Thursday, December 11, 2014

Destroying information is hard to do

There is a season for everything. Every document or record created must, inevitably, be destroyed.

Let's start with physical documents. It's not as easy as just dumping the documents in a dumpster. We need controlled processes to ensure that everything is appropriately management. There are any number of standards stating that you have ensure secure disposal but how do you actually do it?

The National Association for Information Destruction (NAID) -- who knew there was such a thing? -- advocates for that particular industry and offers the Certified Secure Destruction Specialist (CSDS) Accreditation Program. It also certified specific service providers. The certification program manual is incredibly detailed in the controls required to minimize the inherent risk of a document destruction provider (http://www.naidonline.org/forms/cert/28_cert-program-us.pdf).

Validation of the destruction process is particularly important. A document issued in conjunction with Ontario's Privacy Commissioner -- who is, incidentally, the sister of child entertainer Raffi -- lists what should be contained in the destruction authorization document (http://www.ipc.on.ca/images/Resources/naid.pdf):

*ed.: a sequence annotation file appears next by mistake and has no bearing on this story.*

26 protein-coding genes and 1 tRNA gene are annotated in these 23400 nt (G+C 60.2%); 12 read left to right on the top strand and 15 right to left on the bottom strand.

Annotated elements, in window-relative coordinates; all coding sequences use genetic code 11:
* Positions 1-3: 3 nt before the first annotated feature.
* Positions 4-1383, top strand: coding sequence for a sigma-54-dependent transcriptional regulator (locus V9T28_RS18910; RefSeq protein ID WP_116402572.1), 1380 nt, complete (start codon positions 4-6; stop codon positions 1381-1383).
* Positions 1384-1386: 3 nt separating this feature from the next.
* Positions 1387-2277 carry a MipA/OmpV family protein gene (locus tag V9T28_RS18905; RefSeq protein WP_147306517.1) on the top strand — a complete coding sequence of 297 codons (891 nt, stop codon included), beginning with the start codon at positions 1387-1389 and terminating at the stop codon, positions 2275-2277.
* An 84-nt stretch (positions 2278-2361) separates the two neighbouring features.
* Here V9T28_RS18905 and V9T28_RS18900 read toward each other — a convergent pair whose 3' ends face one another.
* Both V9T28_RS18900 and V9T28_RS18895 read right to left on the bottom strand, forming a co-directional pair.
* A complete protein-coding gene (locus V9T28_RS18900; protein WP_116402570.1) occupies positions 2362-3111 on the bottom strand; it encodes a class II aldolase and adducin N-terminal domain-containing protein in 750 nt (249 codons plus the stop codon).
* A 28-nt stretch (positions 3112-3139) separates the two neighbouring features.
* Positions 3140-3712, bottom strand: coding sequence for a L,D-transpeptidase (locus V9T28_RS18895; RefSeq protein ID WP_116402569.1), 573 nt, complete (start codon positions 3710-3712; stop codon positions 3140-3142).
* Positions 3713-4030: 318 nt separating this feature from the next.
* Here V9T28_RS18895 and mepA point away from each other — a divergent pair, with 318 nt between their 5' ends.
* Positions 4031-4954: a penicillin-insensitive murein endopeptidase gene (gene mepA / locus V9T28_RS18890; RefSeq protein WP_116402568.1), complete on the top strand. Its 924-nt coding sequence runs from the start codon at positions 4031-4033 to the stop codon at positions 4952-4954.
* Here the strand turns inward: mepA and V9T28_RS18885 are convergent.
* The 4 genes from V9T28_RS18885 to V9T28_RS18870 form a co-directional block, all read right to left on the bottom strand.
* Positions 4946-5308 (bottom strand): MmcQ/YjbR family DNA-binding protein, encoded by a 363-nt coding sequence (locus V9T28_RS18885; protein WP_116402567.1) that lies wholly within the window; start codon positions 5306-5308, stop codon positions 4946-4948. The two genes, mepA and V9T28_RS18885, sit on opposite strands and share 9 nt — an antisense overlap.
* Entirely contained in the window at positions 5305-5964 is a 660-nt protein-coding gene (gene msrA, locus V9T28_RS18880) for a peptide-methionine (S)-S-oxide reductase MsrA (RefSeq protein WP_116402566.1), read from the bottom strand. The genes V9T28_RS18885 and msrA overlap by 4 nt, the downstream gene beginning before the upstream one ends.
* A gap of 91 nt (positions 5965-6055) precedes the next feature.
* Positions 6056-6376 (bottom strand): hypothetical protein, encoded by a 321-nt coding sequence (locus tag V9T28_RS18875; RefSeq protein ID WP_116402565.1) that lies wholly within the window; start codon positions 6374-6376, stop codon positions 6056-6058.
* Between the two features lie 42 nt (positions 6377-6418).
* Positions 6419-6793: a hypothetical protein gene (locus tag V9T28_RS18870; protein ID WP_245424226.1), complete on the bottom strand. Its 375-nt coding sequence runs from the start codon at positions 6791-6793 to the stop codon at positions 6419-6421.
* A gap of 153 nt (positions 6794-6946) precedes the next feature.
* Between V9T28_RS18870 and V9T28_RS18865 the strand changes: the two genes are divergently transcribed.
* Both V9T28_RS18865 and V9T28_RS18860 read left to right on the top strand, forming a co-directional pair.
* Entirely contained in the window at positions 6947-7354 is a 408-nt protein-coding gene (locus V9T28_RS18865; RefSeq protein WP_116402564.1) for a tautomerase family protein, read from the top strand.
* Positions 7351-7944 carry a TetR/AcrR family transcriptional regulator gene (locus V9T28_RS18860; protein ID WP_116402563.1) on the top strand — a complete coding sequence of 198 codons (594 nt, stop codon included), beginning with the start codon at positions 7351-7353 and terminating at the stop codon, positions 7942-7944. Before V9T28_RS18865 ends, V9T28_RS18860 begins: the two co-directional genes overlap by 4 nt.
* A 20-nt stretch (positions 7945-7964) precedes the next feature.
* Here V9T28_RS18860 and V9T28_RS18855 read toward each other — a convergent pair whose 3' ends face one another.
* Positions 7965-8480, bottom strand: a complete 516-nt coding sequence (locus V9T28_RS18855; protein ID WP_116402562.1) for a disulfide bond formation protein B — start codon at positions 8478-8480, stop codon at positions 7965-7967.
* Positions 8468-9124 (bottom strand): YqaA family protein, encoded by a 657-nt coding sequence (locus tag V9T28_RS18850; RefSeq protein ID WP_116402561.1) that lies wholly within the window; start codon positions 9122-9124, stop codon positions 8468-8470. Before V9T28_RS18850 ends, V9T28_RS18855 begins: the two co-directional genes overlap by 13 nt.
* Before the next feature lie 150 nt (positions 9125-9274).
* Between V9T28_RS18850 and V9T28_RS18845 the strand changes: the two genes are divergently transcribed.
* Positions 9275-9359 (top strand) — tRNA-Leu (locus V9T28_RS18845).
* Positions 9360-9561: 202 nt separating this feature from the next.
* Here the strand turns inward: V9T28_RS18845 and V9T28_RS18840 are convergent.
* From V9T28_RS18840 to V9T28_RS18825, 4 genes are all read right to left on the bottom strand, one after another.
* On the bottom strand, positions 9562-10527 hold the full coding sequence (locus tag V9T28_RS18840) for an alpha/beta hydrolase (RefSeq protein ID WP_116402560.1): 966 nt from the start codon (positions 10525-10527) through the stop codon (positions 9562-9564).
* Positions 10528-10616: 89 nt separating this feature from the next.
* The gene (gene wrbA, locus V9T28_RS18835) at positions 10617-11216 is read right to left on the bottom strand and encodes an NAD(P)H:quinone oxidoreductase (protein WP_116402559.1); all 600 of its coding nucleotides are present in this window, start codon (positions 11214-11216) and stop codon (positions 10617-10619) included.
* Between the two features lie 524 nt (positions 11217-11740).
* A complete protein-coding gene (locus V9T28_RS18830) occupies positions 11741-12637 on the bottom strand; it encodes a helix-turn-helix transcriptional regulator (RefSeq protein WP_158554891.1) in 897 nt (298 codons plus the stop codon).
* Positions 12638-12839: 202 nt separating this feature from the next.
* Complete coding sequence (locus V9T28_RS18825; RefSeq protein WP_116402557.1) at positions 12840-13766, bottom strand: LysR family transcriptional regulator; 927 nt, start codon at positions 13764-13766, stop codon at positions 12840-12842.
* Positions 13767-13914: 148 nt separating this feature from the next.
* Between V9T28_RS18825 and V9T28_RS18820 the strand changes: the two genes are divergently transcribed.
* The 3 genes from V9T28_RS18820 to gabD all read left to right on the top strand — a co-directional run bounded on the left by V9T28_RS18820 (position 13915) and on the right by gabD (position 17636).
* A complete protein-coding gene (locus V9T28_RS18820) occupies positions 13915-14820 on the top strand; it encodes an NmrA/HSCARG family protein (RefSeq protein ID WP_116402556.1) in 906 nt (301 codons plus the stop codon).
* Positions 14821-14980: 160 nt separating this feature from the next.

• date of destruction
  • name, title, contact info, and department of person submitting the authorization
  • description of the information or media being destroyed
  • retention schedule reference number
  • relevant serial or tracking numbers
  • quantity being destroyed
  • origination or acquisition year (range)
  • rentention expiration date
  • location of the records
  • reason for destruction
  • method of destruction
  • whether destruction is to be performed in-house
  • approved contract and vendor number, if relevant
  • approved destruction method 
Actual destruction should be accompanied by  Certificate of Destruction, including:
  • company name
  • unique serialized transaction number
  • transfer of custody
  • reference to the terms and conditions
  • acceptance of fiduciary responsibility
  • the date and time the information ceased to exist
  • location of the destruction
  • witness to the destruction
  • method of destruction
  • reference to compliance with the contract
  • signature
Internally-generate certificates might also include:
  • who conducted the destruction
  • when collection began
  • type of media collected 
  • specific containers targeted
  • time at which collection was completed
  • start time of destruction
  • location of destruction
  • equipment used
  • quantity destroyed
  • destruction completion time
Relevant logs might include the destruction of records not subject to retention (incidental or duplicates) and the results of random sampling audits.

What about digital documents and records?

We can certainly follow a similar process when we're dealing with well-defined sets of records or documents. Things might, however, get a bit more challenging when we're working with the type of digital documents in email and file shares.

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